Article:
- If you have any questions about rifampin, please talk with your doctor, pharmacist, or other health care provider.
- Rifampin is to be used only by the patient for whom it is prescribed. Do not share it with other people.
- If your symptoms do not improve or if they become worse, check with your doctor.
- If using rifampin for an extended period of time, obtain refills before your supply runs out.
- Check with your pharmacist about how to dispose of unused medicine.
This information should not be used to decide whether or not to take rifampin or any other medicine. Only your health care provider has the knowledge and training to decide which medicines are right for you. This information does not endorse any medicine as safe, effective, or approved for treating any patient or health condition. This is only a brief summary of general information about rifampin. It does NOT include all information about the possible uses, directions, warnings, precautions, interactions, adverse effects, or risks that may apply to rifampin. This information is not specific medical advice and does not replace information you receive from your health care provider. You must talk with your healthcare provider for complete information about the risks and benefits of using rifampin.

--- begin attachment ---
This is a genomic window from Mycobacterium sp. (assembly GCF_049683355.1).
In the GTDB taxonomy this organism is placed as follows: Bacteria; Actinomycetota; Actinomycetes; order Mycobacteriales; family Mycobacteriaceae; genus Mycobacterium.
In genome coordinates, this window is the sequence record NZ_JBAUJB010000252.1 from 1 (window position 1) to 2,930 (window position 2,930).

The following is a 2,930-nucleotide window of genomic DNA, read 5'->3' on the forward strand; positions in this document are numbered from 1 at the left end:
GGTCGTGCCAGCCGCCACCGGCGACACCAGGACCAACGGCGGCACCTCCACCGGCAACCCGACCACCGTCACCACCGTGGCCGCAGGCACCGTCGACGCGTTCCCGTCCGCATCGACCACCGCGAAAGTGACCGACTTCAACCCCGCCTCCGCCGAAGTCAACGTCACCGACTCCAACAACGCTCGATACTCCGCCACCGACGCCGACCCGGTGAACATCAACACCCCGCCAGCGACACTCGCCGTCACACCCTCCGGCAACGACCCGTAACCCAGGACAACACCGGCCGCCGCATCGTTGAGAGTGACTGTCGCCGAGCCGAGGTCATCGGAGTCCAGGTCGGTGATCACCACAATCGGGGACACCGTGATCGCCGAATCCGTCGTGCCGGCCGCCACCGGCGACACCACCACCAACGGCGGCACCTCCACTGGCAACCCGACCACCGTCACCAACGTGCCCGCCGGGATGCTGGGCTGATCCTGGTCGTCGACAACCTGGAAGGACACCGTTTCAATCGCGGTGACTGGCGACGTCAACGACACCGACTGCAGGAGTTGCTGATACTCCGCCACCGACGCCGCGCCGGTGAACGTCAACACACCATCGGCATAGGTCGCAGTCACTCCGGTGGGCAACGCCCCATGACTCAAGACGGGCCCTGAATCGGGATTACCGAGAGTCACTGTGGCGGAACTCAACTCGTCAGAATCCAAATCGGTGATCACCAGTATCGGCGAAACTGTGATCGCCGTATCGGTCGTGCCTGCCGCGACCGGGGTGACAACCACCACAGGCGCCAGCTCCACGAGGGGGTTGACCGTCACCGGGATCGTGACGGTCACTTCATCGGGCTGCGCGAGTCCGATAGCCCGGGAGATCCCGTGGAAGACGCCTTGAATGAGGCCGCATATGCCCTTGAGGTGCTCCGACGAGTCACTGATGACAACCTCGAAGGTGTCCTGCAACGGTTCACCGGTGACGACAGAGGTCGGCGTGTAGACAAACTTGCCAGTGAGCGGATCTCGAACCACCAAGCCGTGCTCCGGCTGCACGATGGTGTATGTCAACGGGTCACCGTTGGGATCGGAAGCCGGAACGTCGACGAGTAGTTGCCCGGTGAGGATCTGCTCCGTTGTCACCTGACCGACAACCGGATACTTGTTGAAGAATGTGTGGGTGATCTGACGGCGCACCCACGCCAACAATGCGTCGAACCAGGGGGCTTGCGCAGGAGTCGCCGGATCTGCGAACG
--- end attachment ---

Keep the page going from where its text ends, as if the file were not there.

Disclaimer: This information should not be used to decide whether or not to take this medicine or any other medicine. Only your health care provider has the knowledge and training to decide which medicines are right for you. This information does not endorse any medicine as safe, effective, or approved for treating any patient or health condition. This is only a brief summary of general information about this medicine. It does NOT include all information about the possible uses, directions, warnings, precautions, interactions, adverse effects, or risks that may apply to this medicine. This information is not specific medical advice and does not replace information you receive from your health care provider. You must talk with your healthcare provider for complete information about the risks and benefits of using this medicine.